by Eleanor Bors, Doctoral Student, Woods Hole Oceanographic Institution
July 12, 2010
As I sit in Seattle, Washington, in our technologically equipped "Exploration Command Center" (ECC), I can’t help but marvel at viewing live deep-sea creatures half a world away, and thousands of feet deep, in real time. A tunicate – commonly known as a sea squirt – retracts in response to the slight water disturbance caused by the remotely operated vehicle (ROV), Little Hercules; a hermit crab, adorned with anemones, marches along the seafloor; a massive population of barnacles feeds on passing plankton, using their cirri (feathery feeding structures that come out of the barnacle to snag food from the water column) to catch errant plankton.
Most people have never seen a barnacle feed in the intertidal zone, much less in the deep sea. This may be because these people don’t live near an ocean or because it doesn’t seem like a good use of their time. Perhaps others don’t stop to look because barnacles appear to be statues at first glance. Next time you have a minute or two and you’re near the water, find a tide pool or maybe some barnacles on a dock piling and watch them for a while. Be patient and I promise you’ll witness something utterly fascinating.
Now imagine yourself watching a live video feed of a deep-sea barnacle execute that very same ecological necessity – the search for food – 1,880 meters under the surface of Indonesian waters. It could be a new species, never described before. As you watch, you toss another potato chip into your mouth, and at that same moment, the barnacle snags another piece of plankton. It’s an amazing feeling! Getting to experience that feeling via real-time telepresence is one of the personal highlights of involvement in this cruise. You, too, can view the deep-sea barnacles doing their thing in the video below.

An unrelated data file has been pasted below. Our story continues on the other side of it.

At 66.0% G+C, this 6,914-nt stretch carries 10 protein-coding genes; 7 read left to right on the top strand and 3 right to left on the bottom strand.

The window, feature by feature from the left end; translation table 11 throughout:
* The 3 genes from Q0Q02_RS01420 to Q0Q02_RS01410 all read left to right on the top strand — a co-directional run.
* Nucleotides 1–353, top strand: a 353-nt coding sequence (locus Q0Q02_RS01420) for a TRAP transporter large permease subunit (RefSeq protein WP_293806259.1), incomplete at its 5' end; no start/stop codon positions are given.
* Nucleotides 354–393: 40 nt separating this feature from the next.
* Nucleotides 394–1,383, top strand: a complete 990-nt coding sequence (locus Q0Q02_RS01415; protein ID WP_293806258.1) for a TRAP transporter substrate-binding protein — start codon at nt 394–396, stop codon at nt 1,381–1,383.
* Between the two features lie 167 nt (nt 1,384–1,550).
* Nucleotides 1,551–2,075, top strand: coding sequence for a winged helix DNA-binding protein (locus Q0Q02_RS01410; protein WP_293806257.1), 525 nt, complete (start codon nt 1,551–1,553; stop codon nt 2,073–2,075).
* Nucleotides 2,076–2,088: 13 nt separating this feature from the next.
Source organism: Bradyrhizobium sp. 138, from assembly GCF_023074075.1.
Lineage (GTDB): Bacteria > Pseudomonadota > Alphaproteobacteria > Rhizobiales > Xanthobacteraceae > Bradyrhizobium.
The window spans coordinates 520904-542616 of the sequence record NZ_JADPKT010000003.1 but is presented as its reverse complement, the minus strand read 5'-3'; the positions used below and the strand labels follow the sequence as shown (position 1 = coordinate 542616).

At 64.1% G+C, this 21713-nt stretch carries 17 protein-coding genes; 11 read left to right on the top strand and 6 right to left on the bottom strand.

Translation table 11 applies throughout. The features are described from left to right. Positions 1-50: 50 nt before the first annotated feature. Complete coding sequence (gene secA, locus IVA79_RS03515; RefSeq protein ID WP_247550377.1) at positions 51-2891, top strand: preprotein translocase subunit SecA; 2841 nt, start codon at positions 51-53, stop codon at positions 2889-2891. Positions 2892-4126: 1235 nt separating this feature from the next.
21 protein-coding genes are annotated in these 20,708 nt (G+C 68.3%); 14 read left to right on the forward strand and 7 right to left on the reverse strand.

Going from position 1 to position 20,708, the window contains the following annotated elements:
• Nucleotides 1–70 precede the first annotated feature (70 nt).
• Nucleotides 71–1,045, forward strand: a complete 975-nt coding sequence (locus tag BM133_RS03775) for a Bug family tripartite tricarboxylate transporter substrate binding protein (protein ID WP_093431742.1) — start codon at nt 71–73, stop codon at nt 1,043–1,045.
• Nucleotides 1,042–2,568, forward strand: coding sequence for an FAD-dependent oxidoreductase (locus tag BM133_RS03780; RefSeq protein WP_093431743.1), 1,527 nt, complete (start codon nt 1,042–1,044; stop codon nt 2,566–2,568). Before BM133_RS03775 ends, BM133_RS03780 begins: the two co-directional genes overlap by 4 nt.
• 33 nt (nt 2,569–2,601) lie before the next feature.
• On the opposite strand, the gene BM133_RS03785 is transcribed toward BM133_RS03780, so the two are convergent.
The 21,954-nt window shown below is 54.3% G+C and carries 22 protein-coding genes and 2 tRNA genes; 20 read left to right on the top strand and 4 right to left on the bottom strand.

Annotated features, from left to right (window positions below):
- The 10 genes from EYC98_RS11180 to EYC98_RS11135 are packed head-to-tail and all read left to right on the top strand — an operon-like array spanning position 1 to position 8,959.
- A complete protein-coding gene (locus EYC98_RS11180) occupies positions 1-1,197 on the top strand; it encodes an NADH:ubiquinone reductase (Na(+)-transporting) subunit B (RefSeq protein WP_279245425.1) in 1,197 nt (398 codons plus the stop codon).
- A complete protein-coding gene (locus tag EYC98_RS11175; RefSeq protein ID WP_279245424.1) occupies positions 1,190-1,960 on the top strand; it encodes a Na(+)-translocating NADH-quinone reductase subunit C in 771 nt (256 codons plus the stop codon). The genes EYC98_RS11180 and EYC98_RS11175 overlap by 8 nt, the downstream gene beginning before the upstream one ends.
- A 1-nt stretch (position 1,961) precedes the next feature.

"Alright," you say, "we’ve seen the barnacle feed. So what?" What does it mean to discover these organisms on the ocean floor? This cruise is more than an educational opportunity for those involved. Ocean exploration benefits society as a whole.
When thinking about conserving marine resources in an attempt to sustainably interact with ecosystems, marine scientists struggle with the concept of baselines. What does this mean? To accurately assess the health of an ecosystem or how a marine population is faring in the face of anthropogenic disturbance (e.g., pollution, climate change, fishing, etc.), it is important to know what it was like before it experienced those disturbances. The problem is that all too often, it’s impossible to get accurate baseline data. In the deep sea, for example, we have little to no idea what much of the seafloor even looks like.
I am starting this fall as a doctoral student with Dr. Timothy Shank in the Massachusetts Institute of Technology/Woods Hole Oceanographic Institution Joint Program and I am interested in understanding human impacts on deepwater habitats so that significant or sensitive areas can be effectively protected. Exploring unknown regions is the critical and irreplaceable first step towards effective management measures.
Lack of knowledge about the marine environment too frequently impedes our willingness, and sometimes our ability, to protect and use the ocean sustainably. I’m very excited by the mission of NOAA Ship Okeanos Explorer and the NOAA Office of Ocean Exploration and Research to find and understand these fascinating deep-sea ecosystems.